Questions you should ask in an interview

Young woman in a job interview

An interview is a perfect opportunity for not only the employer to evaluate your suitability for a role but it’s also your chance to find out what you need to know and assess whether this is the right role for you.

Here are five questions designed to help you plan for your interview and think about the types of questions you should be asking. Don’t worry about asking questions – if they’re the right questions it could be the smartest move you make.

Who will I be working with?

If you will be spending all day every day with a team of people then you want to know a little about them. When I was recruiting for a team of writers I used to feel a responsibility as an employer to explain to the applicant that it was a team full of strong personalities that liked to have a good laugh and were very sociable – of course this was when they were on target to hit their quota for the day. But if I had someone who looked like they may be intimidated by this it could create problems within the team. Likewise having someone with a huge personality may cause friction with the other strong characters.

Who will I be reporting to?

This person is going to be your mentor, your guide and the person that you need to feel comfortable with and that you can trust. It is important that if they are not the one interviewing you that you at least try and find out a little about their management style and their personality.

What is my role in the team?

Are you coming into a well established team of employees that have been working together for a long time? Are they going to be receptive to the new kid on the block who may have new ideas and ways of doing things? Is the expectation of you that you will bring something new to the team and generate new ideas or ways of doing things? Will you be expected to bring new ideas to the table? It is important to determine how you will fit into the team so make sure you ask the question.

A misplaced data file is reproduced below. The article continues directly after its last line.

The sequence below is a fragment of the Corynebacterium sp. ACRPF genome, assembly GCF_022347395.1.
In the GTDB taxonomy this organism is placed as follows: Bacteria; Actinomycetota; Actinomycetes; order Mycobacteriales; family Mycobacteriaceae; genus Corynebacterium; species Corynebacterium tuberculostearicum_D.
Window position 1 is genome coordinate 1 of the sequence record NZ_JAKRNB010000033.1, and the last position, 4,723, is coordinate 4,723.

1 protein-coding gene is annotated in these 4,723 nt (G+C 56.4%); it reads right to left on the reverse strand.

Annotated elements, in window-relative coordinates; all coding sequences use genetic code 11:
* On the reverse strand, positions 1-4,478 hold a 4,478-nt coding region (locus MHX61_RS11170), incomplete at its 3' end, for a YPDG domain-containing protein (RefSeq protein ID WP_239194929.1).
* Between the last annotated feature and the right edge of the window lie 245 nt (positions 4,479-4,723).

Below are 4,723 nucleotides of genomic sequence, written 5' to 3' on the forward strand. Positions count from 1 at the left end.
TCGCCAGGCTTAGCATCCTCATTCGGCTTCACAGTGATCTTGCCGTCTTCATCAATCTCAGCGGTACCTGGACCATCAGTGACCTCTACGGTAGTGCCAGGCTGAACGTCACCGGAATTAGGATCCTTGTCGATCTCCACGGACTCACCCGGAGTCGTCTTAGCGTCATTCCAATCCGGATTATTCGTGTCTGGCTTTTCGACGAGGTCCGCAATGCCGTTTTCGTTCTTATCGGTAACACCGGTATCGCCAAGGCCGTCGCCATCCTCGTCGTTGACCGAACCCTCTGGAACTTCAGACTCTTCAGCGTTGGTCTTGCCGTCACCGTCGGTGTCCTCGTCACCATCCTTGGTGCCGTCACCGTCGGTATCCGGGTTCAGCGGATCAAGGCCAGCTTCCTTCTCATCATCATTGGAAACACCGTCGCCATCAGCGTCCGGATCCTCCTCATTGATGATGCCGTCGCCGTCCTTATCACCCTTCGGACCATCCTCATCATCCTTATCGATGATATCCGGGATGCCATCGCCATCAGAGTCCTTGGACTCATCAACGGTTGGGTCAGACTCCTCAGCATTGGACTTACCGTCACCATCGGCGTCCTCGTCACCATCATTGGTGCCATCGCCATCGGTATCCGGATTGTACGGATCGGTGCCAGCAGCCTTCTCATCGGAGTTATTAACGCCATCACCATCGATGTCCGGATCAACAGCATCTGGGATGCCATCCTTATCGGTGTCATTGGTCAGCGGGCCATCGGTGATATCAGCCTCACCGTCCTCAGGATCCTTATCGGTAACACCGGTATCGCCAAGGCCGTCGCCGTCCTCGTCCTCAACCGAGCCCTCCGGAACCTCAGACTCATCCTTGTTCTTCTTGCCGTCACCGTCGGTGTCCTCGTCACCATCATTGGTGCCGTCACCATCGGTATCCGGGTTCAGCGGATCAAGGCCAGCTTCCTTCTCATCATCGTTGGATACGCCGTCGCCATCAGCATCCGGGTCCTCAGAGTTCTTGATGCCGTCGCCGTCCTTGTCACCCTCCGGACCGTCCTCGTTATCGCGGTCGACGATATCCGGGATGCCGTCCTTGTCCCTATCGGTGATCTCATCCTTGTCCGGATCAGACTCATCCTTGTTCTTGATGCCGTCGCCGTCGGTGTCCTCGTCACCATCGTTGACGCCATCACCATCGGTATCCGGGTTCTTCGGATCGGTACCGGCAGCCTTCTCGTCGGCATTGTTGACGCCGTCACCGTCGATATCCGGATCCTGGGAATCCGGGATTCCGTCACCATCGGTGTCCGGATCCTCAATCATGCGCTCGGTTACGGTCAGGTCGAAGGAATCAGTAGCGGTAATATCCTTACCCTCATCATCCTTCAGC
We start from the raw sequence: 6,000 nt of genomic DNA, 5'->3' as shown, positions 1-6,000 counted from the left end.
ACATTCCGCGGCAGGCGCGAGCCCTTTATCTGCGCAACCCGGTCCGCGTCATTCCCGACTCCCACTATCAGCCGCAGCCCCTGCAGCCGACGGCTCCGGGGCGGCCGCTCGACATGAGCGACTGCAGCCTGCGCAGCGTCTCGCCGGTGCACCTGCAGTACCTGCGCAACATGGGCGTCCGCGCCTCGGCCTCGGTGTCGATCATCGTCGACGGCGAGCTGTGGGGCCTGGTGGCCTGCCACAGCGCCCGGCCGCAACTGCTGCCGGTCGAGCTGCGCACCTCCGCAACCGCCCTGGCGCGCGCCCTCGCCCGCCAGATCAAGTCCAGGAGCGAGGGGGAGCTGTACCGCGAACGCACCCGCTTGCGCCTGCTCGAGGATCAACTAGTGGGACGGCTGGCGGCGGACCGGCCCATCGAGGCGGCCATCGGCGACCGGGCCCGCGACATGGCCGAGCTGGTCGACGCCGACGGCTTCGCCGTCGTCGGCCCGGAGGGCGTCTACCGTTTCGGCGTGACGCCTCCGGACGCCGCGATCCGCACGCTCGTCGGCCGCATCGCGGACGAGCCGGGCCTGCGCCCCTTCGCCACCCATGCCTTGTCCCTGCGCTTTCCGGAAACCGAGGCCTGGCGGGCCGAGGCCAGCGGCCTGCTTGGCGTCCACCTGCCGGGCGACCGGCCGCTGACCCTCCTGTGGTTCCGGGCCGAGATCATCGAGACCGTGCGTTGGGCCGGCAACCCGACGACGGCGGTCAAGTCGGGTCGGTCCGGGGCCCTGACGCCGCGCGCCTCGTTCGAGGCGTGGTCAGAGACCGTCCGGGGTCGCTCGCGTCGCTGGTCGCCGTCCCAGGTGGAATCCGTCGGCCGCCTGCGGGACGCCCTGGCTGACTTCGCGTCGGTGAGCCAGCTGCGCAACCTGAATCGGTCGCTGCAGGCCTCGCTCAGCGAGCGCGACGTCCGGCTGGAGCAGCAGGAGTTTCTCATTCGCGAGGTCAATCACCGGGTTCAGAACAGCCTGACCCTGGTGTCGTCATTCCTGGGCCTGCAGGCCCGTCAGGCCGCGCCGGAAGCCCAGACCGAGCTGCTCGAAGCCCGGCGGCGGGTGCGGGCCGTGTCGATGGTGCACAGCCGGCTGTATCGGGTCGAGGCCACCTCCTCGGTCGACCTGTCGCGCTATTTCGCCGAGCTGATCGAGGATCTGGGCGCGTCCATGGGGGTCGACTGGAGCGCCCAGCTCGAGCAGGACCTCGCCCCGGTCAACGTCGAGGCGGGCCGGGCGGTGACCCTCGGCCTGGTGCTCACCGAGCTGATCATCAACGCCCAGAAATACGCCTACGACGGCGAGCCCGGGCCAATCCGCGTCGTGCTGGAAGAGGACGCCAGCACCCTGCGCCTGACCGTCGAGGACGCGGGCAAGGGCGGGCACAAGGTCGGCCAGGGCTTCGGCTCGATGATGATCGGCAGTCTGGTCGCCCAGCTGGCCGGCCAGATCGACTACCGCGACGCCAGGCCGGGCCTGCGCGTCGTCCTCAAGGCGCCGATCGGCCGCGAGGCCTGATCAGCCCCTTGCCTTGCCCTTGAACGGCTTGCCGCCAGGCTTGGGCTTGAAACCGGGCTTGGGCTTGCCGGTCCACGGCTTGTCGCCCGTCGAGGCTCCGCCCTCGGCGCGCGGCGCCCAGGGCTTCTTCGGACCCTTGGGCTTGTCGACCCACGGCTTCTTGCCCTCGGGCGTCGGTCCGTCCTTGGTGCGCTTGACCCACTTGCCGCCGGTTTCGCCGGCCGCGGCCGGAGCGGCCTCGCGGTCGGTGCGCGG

Is there a clear timeline of achievement?

What is expected of you if you are the successful candidate? Are there 30 day, 90 day, 12 month goals? It is not unreasonable for you to be asking this and it sets out a clear objective from the outset. They may not have put this in place and it may be a chance for them to think about this. If there aren’t clear goals and guidelines how can you measure the pace of work that you need to achieve?

How will I contribute to the company’s mission?

This is the type of questions that employers like, in fact it could be the thing that makes you stand head and shoulders above the rest. Don’t just ask it unless you really understand it though. What you are demonstrating is that you are thinking about the big picture, about the value of your role within the organisation and that you care about how you fit into the organisation. It can also kick off a great discussion.

About the author
Sheryl Banner blogs for the graduate job site 10minuteswith – it’s free to register an account on the site if you’re looking for more information about interview techniques, questions and career advice.

Image credit: Dean Drobot/

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